The IOTs were eventually transformed into IOTs at basic prices with a distinction between domestic and import uses (equivalent to the so-called UF tables, according to the GTAP requirements in Huff et al. 2000) complying with the GTAP classification. If the distinction between domestic and import uses was missing, we followed Rueda-Cantuche et al. (2017) to estimate separately domestic and import SUTs before making the conversion to the GTAP classification.
The confidential, missing values of the SUIOTs of Ireland, Lithuania, Poland and Sweden were estimated by applying the column/row structures of the EU consolidated IOTs published by Eurostat. The adjustments were absorbed by the highest value of the final demand category in each case and by the gross operating surplus in order to keep the balance of total supply and demand unchanged. However, the GDP of the affected countries were very slightly modified as a result of these adjustments (Ireland: 0.006%; Lithuania: 0.014%; Poland: 0.0004%; Sweden: 0.007%).
The EU-GTAP conversion method for input–output tables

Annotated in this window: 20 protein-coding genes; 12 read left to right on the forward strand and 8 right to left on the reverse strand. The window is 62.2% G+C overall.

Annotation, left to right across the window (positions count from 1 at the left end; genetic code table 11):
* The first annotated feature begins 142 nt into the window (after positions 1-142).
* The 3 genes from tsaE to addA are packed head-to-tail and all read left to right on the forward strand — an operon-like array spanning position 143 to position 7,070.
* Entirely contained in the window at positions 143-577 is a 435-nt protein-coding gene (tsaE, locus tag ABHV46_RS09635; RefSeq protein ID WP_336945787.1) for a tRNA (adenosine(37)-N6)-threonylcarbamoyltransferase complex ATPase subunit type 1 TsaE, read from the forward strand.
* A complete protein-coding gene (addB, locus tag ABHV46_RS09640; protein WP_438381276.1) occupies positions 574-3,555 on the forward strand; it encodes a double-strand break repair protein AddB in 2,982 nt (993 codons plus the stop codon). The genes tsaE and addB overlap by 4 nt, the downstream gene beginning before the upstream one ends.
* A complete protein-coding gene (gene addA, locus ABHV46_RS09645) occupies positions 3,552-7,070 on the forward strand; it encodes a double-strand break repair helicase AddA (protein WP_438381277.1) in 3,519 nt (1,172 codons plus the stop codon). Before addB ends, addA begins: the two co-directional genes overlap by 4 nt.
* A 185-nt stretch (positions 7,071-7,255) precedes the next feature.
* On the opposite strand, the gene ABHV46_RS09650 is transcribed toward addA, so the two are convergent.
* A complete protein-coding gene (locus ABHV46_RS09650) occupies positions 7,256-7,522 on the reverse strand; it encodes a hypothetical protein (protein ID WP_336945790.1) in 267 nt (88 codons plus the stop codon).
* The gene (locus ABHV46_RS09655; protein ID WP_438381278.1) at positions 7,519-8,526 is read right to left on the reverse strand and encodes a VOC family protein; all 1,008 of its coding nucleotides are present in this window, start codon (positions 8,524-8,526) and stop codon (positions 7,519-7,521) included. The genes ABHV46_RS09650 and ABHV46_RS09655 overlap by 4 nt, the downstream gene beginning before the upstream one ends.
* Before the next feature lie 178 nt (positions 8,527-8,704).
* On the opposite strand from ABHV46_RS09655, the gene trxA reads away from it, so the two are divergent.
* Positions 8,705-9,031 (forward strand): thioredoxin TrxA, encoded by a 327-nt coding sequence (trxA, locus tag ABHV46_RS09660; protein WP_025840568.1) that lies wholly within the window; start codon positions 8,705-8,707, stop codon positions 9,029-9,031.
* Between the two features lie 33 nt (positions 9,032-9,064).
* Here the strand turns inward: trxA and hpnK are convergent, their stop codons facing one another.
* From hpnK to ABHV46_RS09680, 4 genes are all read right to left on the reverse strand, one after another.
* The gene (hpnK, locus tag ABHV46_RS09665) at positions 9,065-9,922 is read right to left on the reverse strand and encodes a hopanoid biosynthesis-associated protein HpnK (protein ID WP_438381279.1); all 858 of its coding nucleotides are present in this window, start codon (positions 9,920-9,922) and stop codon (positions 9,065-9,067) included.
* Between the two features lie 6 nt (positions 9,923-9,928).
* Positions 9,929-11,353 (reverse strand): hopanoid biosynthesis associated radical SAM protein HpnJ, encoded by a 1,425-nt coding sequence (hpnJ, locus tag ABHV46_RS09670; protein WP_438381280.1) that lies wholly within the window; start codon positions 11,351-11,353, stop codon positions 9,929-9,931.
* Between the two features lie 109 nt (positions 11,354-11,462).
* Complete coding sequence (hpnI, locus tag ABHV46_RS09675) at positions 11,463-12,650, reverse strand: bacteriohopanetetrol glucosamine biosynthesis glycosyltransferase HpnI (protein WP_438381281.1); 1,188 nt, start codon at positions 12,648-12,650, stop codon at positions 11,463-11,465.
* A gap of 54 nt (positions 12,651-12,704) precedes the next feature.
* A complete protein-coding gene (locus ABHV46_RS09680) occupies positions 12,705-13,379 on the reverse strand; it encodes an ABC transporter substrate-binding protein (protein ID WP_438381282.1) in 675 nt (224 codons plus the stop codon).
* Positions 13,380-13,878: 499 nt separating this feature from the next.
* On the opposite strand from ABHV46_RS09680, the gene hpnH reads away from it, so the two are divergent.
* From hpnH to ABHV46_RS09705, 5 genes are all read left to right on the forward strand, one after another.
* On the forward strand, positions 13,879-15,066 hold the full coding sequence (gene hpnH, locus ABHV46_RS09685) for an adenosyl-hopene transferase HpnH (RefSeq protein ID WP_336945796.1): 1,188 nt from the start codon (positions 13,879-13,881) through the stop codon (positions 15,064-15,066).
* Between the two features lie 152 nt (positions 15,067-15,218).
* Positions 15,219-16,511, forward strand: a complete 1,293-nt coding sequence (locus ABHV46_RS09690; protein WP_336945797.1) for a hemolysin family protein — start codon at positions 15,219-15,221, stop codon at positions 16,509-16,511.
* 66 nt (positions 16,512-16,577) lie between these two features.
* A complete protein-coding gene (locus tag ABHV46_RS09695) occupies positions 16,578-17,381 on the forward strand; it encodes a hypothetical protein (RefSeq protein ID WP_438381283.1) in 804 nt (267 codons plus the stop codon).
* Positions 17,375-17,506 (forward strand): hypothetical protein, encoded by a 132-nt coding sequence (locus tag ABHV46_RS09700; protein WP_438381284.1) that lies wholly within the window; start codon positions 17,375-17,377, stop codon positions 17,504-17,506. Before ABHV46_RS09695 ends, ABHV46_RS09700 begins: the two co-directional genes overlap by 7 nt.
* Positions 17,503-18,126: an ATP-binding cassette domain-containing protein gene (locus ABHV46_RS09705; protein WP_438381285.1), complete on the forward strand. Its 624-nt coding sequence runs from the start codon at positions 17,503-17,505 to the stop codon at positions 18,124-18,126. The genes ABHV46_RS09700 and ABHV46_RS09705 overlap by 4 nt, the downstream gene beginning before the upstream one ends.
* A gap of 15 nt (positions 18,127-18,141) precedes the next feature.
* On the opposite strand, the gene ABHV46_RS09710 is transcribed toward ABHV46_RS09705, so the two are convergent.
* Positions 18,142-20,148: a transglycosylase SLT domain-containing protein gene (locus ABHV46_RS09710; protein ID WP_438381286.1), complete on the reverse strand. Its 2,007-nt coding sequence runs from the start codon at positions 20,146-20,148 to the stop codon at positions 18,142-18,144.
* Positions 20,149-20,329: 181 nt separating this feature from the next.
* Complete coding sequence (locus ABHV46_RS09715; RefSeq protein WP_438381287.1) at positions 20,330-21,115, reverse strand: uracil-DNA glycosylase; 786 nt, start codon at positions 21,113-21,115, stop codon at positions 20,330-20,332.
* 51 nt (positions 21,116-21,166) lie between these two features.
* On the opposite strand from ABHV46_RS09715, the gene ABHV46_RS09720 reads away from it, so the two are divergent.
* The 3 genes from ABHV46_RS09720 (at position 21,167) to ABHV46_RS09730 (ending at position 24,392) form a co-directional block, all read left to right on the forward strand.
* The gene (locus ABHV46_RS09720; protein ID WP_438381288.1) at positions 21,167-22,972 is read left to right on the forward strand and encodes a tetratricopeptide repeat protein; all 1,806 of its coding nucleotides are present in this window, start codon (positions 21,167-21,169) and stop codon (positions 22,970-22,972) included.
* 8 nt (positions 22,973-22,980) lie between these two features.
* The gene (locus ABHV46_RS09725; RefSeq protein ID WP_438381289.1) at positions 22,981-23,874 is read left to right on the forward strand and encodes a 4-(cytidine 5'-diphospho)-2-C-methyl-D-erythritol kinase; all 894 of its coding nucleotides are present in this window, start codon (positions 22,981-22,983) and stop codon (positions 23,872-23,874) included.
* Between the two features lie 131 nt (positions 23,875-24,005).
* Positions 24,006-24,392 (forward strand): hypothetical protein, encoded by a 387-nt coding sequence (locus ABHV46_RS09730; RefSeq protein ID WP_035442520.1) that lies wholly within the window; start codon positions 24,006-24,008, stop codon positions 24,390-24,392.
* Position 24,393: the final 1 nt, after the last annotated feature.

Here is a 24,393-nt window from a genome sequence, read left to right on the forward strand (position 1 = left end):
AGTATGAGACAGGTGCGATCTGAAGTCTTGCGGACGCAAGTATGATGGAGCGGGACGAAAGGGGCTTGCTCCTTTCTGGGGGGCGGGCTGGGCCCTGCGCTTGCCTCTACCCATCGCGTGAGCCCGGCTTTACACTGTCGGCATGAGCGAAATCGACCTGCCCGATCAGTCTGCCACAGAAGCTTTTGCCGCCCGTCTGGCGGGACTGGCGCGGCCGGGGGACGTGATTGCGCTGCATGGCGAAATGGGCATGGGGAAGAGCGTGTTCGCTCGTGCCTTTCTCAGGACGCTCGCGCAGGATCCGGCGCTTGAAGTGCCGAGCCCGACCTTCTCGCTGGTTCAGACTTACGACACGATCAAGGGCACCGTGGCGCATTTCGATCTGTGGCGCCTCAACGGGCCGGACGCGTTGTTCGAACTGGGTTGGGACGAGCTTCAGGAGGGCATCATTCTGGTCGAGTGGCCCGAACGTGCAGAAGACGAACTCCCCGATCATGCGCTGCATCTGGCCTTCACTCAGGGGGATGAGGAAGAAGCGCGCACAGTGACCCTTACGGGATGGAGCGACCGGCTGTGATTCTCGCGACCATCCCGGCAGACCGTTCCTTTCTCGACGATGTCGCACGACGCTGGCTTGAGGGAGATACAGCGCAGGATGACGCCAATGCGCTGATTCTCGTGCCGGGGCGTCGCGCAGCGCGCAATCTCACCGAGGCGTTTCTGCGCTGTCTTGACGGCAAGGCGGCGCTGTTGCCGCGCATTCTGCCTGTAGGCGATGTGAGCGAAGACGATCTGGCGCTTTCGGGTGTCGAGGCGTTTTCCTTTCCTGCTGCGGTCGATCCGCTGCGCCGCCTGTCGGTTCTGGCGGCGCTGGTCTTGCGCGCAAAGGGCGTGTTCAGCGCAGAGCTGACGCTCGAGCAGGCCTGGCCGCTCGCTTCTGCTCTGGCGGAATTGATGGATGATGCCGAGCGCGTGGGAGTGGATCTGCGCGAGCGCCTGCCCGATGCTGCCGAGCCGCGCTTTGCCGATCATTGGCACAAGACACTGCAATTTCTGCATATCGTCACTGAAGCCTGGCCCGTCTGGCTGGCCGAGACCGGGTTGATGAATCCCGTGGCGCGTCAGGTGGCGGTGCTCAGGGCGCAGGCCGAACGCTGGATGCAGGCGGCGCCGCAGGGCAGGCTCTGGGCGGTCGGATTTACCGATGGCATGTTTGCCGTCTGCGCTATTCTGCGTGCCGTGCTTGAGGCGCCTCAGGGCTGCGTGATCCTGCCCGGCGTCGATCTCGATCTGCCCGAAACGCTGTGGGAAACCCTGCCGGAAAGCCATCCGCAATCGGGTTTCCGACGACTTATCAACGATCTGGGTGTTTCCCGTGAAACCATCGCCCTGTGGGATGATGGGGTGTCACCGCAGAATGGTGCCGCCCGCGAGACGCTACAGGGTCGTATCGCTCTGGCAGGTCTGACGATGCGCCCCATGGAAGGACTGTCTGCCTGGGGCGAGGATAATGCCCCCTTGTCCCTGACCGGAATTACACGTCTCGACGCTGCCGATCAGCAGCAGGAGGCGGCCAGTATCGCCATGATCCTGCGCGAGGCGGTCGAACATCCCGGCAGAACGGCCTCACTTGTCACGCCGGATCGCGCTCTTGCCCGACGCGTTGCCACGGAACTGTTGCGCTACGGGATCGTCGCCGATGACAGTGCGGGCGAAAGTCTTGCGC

This section addresses the main challenges of the EU-GTAP conversion method. The conversion of the 2010 ESTAT IOTs into the 57 GTAP sectors turned out to be highly time and resource consuming, mainly due to the fact that the GTAP classification has a clear correspondence only to the NACE Rev.1.1/ISIC Rev.3 classification, but not to the new NACE Rev.2/ISIC Rev.4 classification which is used in the current ESTAT SUIOTs.
GTAP vs. NACE Rev.2/ISIC Rev.4 classification
The conversion implies (dis)aggregations of four different types: one-to-one cases, many-to-one cases, one-to-many cases, and many-to-many cases (Table 1). The ‘One-to-One’ and ‘Many-to-One’ cases are relatively straightforward.